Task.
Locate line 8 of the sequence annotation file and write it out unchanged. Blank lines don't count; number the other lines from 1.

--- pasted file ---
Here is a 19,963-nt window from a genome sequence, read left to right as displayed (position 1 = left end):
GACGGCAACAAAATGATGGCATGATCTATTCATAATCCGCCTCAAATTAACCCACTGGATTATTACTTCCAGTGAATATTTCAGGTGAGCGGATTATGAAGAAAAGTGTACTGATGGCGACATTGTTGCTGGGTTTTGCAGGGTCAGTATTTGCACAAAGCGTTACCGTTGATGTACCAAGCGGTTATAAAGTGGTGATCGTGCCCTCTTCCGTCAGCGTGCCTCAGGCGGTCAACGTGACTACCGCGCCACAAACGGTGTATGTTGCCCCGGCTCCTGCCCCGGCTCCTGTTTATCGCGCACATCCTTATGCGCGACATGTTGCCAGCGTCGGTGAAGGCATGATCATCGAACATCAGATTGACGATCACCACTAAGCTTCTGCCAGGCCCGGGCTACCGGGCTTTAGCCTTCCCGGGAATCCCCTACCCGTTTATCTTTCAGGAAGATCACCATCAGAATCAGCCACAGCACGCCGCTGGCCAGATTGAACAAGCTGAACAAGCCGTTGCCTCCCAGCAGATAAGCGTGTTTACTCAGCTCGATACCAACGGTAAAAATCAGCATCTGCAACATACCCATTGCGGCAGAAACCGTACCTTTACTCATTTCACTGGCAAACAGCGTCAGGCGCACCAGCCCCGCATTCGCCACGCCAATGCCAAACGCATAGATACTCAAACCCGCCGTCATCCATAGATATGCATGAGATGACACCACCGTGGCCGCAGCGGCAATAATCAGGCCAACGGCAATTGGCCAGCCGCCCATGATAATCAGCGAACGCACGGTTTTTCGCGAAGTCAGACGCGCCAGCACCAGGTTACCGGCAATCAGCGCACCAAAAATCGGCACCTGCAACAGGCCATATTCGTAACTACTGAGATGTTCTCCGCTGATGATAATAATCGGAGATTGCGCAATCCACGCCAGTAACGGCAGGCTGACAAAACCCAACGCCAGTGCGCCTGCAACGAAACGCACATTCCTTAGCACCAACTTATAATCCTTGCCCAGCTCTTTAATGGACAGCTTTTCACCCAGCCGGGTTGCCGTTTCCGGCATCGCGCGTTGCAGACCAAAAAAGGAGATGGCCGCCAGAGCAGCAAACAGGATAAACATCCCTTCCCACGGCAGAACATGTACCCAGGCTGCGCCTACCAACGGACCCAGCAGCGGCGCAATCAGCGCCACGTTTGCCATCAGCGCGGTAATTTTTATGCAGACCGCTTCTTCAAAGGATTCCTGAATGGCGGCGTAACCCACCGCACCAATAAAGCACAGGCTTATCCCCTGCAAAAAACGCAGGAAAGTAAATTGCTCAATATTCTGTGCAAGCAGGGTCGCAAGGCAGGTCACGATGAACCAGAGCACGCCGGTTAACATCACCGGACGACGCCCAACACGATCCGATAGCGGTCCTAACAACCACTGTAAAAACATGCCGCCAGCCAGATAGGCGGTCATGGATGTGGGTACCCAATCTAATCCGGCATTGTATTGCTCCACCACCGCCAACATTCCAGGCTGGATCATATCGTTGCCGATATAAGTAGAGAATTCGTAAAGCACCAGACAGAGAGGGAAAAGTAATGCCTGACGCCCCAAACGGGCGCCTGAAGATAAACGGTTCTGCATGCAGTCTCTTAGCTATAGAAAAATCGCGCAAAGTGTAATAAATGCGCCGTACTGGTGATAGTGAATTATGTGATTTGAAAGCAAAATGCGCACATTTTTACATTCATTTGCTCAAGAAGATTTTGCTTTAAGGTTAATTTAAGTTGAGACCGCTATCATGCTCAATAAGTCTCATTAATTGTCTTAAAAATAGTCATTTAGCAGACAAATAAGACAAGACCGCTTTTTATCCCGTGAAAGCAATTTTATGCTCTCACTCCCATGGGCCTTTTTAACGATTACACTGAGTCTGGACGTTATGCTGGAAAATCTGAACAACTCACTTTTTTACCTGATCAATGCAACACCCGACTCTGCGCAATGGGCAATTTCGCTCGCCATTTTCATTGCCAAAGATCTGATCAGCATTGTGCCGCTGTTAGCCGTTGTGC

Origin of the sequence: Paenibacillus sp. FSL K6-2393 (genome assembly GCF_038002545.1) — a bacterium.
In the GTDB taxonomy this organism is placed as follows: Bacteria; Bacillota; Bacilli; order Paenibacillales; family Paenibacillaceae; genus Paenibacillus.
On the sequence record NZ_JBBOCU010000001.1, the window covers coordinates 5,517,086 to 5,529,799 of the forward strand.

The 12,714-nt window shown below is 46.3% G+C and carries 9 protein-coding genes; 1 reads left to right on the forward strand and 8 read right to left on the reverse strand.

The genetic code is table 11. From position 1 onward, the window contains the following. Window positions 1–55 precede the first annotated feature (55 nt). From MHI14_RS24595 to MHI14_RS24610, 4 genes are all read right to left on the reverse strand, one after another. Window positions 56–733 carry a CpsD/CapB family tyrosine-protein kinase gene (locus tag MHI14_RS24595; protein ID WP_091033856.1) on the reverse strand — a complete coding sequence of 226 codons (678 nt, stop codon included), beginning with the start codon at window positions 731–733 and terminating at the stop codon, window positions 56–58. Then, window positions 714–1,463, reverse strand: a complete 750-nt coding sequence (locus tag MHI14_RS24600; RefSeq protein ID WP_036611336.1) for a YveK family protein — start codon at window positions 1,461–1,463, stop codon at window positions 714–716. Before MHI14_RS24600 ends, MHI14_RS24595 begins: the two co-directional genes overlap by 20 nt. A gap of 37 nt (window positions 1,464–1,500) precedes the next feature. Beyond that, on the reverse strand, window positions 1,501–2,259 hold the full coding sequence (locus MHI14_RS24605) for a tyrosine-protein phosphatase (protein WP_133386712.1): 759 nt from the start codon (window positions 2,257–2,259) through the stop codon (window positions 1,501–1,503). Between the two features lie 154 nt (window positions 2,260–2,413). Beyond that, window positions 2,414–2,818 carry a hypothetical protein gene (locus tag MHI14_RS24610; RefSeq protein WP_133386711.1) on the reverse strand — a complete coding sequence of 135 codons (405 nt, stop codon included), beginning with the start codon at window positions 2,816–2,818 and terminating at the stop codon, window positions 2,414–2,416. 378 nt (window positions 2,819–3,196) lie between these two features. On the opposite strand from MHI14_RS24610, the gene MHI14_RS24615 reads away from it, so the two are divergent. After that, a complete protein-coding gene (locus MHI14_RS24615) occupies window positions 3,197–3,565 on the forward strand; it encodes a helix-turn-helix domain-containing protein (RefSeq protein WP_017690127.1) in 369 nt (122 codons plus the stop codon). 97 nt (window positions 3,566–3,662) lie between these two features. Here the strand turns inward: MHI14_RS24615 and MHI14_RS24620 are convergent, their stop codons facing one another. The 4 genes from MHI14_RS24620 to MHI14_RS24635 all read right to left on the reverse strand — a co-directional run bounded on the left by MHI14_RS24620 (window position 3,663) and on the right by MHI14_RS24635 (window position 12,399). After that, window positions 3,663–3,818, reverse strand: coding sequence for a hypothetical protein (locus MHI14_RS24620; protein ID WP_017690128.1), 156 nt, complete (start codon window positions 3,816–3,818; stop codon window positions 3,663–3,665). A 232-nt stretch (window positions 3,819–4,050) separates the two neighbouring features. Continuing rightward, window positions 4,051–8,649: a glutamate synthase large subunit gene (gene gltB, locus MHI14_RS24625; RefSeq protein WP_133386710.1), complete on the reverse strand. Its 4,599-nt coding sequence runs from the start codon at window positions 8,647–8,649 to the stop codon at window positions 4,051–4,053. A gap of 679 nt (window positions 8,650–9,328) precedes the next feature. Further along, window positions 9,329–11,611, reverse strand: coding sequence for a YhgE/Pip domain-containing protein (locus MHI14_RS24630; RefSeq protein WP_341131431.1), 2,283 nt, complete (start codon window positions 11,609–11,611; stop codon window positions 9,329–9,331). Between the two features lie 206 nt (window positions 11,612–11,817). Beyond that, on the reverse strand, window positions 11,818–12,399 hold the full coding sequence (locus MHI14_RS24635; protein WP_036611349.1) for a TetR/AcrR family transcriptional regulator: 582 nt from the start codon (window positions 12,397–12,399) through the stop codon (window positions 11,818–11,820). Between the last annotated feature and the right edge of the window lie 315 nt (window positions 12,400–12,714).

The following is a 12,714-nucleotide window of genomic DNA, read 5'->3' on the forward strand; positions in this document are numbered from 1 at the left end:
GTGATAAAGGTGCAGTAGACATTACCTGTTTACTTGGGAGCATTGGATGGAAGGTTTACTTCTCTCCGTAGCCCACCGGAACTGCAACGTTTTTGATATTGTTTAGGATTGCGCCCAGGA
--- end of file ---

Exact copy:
The following is a 12,714-nucleotide window of genomic DNA, read 5'->3' on the forward strand; positions in this document are numbered from 1 at the left end: